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1157Re: New Beowulf

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  • Ted Sherman
    Feb 29, 2000
      Just to keep this on topic (for those who are unaware), Tolkien was
      Bosworth Professor of Anglo-Saxon at Oxford (and wasn't he also later
      Rawlinson Professor when at Merton?).

      "David S. Bratman" wrote:
      > From: "David S. Bratman" <dbratman@...>
      > When I wrote that there is nothing else like Beowulf in OE literature, I
      > didn't mean just that there were no other versions of the story of the
      > man Beowulf. There are some great short poems in OE, but I know of no
      > other works of creative art in that language remotely comparable to it in
      > combination of length and quality. If you do, I would like to know of them.
      The so-called Caedmonian poems--Genesis (A and B), Exodus, Daniel,
      Azarias; the Cynewulf poems--Elene, the Fates of the Apostles, Andreas,
      etc.--as well as Judith (the other poetic piece in Cotton Vitellius
      A.xv, the Beowulf manuscript): these are all "remotely comparable" in
      length and quality. The key word, obviously, is "remotely." Then there's
      some of the fragmentary pieces: Battle of Maldon (simply glorious) and
      the Finnsbug Fragment.

      > > Well, England did have its own cycle: the Arthurian cycle. (I know that
      > > some/much of the Arthurian material comes from France.)
      > For Tolkien, the Arthurian cycle didn't count. He said it was
      > imperfectly naturalized, by which he meant not so much that a great deal
      > of what we think of as Arthurian comes from Chretien and other French
      > romancers, but that the whole retains a Celtic air: it isn't English, and
      > he wanted something English.
      Yes, I knew Tolkien didn't count the Arthurian cycle because of its
      non-native elements as well as its "Celtic air." The problem, however,
      is with the whole notion of how to define "English." The English
      are/were an amalgam of native British (read Celtic), Roman soldier
      immigrants, Germanic invaders, Norse and French invaders, etc. The
      Celtic air is in the atmosphere of England, just as the Germanic air and
      French air are.

      > > The Brut by Layamon could easily be viewed as England's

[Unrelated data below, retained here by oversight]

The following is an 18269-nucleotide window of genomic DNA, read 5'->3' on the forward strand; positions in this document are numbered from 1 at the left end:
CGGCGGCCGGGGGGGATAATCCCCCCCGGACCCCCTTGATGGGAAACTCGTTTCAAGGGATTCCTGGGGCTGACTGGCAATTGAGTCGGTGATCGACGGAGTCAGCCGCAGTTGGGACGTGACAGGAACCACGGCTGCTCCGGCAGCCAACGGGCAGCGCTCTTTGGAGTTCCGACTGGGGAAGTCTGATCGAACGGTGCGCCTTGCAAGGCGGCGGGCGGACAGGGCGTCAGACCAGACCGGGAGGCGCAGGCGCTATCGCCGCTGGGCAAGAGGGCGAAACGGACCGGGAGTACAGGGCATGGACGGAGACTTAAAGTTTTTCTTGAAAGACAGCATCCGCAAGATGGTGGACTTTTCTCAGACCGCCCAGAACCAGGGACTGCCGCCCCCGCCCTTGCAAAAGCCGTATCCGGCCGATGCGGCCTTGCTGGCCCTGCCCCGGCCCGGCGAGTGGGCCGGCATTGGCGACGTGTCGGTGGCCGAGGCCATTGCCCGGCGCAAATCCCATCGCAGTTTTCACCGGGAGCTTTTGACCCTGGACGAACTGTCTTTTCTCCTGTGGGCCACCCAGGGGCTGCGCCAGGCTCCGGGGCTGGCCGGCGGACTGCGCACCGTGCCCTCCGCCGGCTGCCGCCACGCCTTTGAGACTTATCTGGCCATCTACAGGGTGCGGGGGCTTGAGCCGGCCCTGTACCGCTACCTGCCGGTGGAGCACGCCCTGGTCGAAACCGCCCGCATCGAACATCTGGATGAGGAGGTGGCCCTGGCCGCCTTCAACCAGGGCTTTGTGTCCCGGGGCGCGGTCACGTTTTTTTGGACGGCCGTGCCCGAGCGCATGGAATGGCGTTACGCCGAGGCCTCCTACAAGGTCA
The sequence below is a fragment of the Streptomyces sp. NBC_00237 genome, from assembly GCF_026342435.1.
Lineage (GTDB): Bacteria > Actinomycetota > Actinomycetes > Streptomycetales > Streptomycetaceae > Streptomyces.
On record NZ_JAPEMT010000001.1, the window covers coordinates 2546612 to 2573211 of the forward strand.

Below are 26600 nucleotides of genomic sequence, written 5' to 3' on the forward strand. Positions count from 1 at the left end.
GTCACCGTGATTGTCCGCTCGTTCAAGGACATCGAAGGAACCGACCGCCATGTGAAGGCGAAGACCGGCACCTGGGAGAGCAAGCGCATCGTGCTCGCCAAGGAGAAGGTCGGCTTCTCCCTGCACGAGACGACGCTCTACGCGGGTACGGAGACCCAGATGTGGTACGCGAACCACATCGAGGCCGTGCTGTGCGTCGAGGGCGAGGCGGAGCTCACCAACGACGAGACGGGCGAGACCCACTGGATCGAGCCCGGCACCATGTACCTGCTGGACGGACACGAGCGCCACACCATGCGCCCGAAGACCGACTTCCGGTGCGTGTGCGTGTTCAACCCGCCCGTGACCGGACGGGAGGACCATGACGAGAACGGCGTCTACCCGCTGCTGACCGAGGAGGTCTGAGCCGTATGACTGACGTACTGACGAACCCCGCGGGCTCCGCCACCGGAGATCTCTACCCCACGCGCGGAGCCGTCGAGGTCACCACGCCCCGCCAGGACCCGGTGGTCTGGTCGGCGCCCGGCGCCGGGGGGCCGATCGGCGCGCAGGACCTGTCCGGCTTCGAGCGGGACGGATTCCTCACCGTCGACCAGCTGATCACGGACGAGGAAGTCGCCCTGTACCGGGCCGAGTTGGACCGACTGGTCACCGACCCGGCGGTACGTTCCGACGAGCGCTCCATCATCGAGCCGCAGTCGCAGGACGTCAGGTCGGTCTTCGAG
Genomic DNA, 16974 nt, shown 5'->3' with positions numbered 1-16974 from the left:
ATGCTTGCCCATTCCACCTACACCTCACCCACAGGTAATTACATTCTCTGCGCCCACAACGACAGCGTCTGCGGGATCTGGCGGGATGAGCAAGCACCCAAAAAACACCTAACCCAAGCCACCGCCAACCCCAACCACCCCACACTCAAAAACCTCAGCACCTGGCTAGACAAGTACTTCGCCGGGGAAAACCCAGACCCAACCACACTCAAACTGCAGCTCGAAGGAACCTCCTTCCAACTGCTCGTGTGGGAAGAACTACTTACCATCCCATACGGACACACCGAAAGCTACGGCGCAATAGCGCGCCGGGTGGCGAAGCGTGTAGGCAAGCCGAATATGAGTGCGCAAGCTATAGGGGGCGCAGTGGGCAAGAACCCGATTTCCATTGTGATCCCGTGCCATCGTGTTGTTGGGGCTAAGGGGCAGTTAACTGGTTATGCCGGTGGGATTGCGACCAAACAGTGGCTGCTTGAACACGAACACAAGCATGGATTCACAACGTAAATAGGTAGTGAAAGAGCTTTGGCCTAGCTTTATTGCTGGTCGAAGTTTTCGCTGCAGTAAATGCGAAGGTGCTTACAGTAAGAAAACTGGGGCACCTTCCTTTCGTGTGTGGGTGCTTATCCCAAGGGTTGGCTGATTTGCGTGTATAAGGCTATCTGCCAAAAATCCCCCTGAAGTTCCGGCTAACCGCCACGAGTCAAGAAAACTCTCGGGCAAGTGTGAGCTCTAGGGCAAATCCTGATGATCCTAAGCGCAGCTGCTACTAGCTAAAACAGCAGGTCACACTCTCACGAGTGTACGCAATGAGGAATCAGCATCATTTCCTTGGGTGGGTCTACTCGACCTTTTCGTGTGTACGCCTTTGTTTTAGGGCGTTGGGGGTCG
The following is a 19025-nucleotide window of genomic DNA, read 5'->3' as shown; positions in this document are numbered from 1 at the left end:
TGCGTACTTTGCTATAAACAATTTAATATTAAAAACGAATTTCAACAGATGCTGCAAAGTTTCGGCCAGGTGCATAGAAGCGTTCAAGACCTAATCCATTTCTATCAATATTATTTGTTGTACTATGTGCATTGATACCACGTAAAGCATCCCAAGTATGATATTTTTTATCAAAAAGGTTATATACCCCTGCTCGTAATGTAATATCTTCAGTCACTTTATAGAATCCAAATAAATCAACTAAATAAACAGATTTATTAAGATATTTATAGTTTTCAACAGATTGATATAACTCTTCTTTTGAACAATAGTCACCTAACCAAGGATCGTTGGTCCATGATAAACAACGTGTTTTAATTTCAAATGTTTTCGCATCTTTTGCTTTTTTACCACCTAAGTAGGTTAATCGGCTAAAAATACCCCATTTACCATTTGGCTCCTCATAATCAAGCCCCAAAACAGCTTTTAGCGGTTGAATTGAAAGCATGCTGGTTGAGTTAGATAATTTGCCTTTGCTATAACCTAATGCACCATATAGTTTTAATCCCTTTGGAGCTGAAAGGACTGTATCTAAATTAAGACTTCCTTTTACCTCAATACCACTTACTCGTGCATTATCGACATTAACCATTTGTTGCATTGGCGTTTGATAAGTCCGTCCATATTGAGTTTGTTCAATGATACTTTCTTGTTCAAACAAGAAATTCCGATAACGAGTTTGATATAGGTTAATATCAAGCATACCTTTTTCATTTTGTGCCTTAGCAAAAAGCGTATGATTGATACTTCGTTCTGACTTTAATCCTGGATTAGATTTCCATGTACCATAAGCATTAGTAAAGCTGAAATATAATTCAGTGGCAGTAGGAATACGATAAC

> > Odyssey or Aeneid, especially the latter (since it kind of takes up
      > > where the Aeneid stops).
      > A good point, though the Brut is of course not Old English but Middle
      > English. It's not the only English work that is in a sense a sequel to
      > the Aeneid (which certainly seems to have had more of a hold on the
      > British imagination than it does on mine): Geoffrey of Monmouth's History
      > (in Latin, unfortunately for the sake of OE literature) also ties in to
      > the Aeneid, and doesn't "Gawain and the Green Knight" start off with some
      > references to the Odyssey/Aeneid period? (I don't have a copy here to
      > check.)
      Good point, David, about the Brut being in ME, but keep in mind that
      there isn't a clear break between Old and Middle English. And much
      material now in OE was originally written in Latin: Bede's History,
      Nennius, Gildas, etc.

      > > > (As for why the English are so bereft, that permits of a three-word
      > > > oversimpliciation for an answer: the Norman Conquest.)
      > > >
      > > Actually, the Norman Conquest is only partially responsible; the main
      > > culprits, really, are the Vikings and Henry VIII.
      > As I said, an oversimplification. While the Vikings and H8 did the
      > destruction, they and others like them destroyed many more ancient
      > manuscripts, in many languages in many times and places, than they ever
      > let survive. What's the fault of the Norman Conquest is that there
      > weren't _more (and later) copies_, a few of which might have survived.
      > (The Vikings didn't help much there either.)
      Again, I don't know (and I could easily be wrong) that the Norman
      Conquest is the cause for there not being more and later copies of much
      OE material. The Normans didn't necessarily lay waste to the monasteries
      and scriptoria in their conquest of England; they did, however, replace
      English abbots and bishops with French ones.

      What the Norman Conquest really did was the screw up the language and
      spelling of English; but that's another topic.


      Dr. Theodore James Sherman
      Department of English, Box X041
      College of Liberal Arts
      Middle Tennessee State University
      Murfreesboro, TN 37130
      615 898-5836; FAX 615 898-5098
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